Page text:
PL EN


2004 | 16 | 229-254
Article title

Consociationalism as the Concept of Political System

Authors
Title variants
Languages of publication
PL
Abstracts
EN
Some of the most difficult issues facing established and new democracies concern the management of an ethnic conflict. Ethnic identities provide an affective sense of belonging and are socially defined in terms of their meaning for the actors, representing ties of blood, soil, faith, and community. Agencies concerned with the peaceful amelioration of such antagonisms have increasingly turned towards 'constitutional engineering' or 'institutional design' to achieve these ends. The aim has been to develop rules of the game structuring political competition so that actors have in-built incentives to accommodate the interests of different cultural groups, leading to conflict management, ethnic cooperation, and long-term political stability. This article draws attention to one of the most influential accounts in the literature that has been provided by the theory of 'consociational' democracy developed by Arend Lijphart, which suggests, that nations can maintain stable governments despite being deeply divided into distinct ethnic, linguistic, religious, or cultural communities. The article reviews and analyzes the approach taken by Lijphart and other researchers of consociational idea. After reviewing the major definitional aspects of consociationalism the article traces the practical development of the model over time and the breakdowns of the consociational concept in confrontation with the political reality.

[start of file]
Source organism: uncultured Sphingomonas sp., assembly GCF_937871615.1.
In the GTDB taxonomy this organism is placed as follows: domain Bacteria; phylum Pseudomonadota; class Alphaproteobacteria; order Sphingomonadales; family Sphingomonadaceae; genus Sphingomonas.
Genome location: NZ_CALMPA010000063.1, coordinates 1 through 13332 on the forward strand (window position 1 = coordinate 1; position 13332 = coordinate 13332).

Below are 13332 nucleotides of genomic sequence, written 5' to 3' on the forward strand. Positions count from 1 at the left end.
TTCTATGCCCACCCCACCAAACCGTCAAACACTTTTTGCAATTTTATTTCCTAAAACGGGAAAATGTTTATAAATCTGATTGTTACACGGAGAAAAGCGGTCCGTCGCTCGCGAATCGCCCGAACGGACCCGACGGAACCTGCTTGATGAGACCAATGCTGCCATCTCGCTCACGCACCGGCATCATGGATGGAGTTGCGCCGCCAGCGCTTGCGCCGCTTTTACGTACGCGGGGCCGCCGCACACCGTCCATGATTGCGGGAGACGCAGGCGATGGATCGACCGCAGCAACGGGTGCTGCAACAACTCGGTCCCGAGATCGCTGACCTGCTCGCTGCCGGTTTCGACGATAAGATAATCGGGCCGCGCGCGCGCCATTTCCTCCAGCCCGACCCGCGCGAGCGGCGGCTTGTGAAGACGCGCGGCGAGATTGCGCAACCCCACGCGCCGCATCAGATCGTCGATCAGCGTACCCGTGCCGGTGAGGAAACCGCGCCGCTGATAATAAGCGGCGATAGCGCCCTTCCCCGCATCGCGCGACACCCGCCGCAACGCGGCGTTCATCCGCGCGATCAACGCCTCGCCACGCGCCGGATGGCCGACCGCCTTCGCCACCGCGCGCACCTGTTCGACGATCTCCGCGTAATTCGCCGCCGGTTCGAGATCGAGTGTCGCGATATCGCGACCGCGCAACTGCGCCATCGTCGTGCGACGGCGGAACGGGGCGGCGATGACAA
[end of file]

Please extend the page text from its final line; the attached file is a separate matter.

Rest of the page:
Year
Issue
16
Pages
229-254
Physical description
Document type
ARTICLE
Contributors
author
  • A. W. Jelonek, ul. Chlodna 15 m.325, 00-891 Warszawa, Poland
References
Document Type
Publication order reference
Identifiers
CEJSH db identifier
04PLAAAA0010263
YADDA identifier
bwmeta1.element.5cd48b61-25de-3fcc-8d5b-fe83e0f48297
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